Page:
Sometimes it may be easier to evaluate the amount of change when it is expressed as a percent rather than as a number or a ratio. In that case the *percent of change* can be used.

Percent of change or *percent change* is the percent that expresses the amount of change as a percent of the original amount. It is calculated as a ratio of the change in the amount to the original amount.
*greater* than the original amount, the percent of change is called a percent of increase.
*less* than the original amount, the percent of change is called a percent of decrease.

$Percent of Change,p%=Original AmountAmount of Change $

If the new amount is $Percent of Increase=Original AmountNew Amount−Original Amount $

If the new amount is $Percent of Decrease=Original AmountOriginal Amount−New Amount $

The percent change is the change in percent when a quantity has changed. It is calculated by writing a ratio of the amount of change to the original amount as a percent.
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$Percent Change=Original AmountAmount of Change $

For example, buying a collector's item for $$12$ and selling it for $$15$ results in a profit. What is the percent change? It can be calculated in four steps.
1

Determine if the Change is an Increase or a Decrease

Determine if the price of the item increases or decreases by looking at the difference between the new and original amounts.

Increase | New amount $>$ Original amount |

Decrease | Original amount $>$ New amount |

The change represents an increase since $15$ is greater than $12.$

2

Calculate the Amount of Change

When the change is an increase, subtract the original amount from the new amount to find the difference. Since the new amount is greater than the original amount, the difference will be positive.

$15−12=3 $

3

Calculate the Ratio for Percent of Change

Now that the amount of increase and the original amounts are known, find the ratio of these amounts.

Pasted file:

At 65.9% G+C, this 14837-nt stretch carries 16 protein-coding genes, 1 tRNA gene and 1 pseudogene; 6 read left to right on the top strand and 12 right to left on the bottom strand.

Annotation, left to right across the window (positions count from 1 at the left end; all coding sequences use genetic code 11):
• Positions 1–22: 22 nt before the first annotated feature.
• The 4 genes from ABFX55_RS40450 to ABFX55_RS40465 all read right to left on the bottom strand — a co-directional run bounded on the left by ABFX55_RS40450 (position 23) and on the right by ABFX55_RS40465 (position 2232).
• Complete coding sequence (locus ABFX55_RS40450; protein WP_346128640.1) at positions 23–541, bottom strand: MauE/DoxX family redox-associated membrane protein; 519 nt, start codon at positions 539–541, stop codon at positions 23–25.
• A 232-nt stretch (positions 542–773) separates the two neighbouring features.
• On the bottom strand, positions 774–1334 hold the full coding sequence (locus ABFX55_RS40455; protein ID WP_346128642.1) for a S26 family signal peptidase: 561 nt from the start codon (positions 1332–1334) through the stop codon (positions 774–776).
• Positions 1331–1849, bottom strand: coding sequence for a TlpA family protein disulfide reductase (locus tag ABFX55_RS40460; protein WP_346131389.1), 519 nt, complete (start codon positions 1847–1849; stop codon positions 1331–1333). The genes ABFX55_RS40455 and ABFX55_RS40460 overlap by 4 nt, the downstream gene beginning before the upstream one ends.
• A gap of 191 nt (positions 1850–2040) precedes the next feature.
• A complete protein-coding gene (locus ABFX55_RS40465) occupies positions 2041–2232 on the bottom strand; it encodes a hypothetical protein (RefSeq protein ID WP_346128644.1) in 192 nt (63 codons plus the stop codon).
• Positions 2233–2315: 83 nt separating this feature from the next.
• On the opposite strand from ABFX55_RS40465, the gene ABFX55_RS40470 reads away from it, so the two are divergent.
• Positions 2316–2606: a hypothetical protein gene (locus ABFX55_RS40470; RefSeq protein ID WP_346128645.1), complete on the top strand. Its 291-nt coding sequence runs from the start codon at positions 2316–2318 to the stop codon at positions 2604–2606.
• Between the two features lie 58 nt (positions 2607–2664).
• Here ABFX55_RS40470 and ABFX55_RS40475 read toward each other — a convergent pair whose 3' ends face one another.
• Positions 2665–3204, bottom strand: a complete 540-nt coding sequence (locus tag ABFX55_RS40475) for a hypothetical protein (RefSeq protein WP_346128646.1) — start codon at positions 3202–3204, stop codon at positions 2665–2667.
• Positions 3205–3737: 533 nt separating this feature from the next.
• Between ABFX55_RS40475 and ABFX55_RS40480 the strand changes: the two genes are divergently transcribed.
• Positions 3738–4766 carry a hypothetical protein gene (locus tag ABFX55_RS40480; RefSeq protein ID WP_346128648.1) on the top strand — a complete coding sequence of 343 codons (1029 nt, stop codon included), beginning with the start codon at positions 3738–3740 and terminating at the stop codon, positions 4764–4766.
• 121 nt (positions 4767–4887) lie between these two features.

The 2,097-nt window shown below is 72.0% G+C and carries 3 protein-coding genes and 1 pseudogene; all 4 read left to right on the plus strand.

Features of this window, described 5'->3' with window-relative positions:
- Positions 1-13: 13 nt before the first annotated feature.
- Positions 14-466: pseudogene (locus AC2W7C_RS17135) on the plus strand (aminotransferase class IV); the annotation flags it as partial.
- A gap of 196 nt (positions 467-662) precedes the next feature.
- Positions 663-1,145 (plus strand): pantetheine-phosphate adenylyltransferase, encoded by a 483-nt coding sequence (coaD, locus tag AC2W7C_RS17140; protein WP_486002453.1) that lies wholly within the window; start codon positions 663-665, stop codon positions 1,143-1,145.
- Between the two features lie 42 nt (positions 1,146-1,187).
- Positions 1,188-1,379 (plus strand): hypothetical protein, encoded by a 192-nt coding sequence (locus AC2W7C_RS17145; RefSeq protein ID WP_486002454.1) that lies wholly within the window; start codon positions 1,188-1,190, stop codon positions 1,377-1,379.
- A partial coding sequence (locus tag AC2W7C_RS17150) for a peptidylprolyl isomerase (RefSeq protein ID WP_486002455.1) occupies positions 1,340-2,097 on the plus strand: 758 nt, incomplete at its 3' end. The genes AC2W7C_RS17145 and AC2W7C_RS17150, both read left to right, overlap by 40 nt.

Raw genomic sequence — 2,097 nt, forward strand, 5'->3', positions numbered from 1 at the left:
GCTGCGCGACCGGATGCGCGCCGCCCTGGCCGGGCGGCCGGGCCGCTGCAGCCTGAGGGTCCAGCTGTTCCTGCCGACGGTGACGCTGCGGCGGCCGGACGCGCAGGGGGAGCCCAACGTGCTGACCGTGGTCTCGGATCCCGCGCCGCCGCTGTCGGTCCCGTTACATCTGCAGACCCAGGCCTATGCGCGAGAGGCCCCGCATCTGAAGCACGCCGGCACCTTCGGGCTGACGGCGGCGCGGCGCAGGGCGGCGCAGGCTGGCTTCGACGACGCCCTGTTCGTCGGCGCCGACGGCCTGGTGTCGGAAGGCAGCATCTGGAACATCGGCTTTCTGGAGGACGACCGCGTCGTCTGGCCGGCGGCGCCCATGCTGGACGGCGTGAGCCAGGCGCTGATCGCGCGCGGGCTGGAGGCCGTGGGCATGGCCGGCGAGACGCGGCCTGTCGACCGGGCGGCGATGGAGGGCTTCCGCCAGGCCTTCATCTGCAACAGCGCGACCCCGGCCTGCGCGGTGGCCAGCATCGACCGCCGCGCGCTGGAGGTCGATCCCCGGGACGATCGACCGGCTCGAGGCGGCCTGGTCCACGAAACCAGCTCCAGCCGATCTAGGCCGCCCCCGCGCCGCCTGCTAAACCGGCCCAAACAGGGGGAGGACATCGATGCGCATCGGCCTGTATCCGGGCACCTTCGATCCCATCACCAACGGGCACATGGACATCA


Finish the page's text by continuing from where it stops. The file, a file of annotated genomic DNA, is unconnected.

4

Write the Result as a Percent

As a final step, write the obtained number as a percent by multiplying $0.25$ by $100.$

$0.25⋅100=25 $

The percent of change is $25%.$ This means that the price of the collector's item increased by $25%.$ Uncle Dev now wants to examine the percent of changes between visitors over the last two weeks. He prepares the following table that shows the number of people that visited the toy shop.

a What is the percent of change in the number of people that visit the toy shop on Monday from the first week to the second week?

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b What is the percent of change in the number of people that visit the toy shop from Friday to Saturday in the second week?

a Use the percent of change formula. Is the new amount greater or less than the original amount?

b Use the percent of change formula. Is the new amount greater or less than the original amount?

a Uncle Dev wants to find the percent of change from the first Monday to the second Monday. Start by recalling the percent of change formula.

Notice that on the first week's Monday $75$ person visited the toy shop but on the second week's Monday $81$ people visited the shop. Since it shows an increase, the amount of change will be found by subtracting the original amount from the new amount.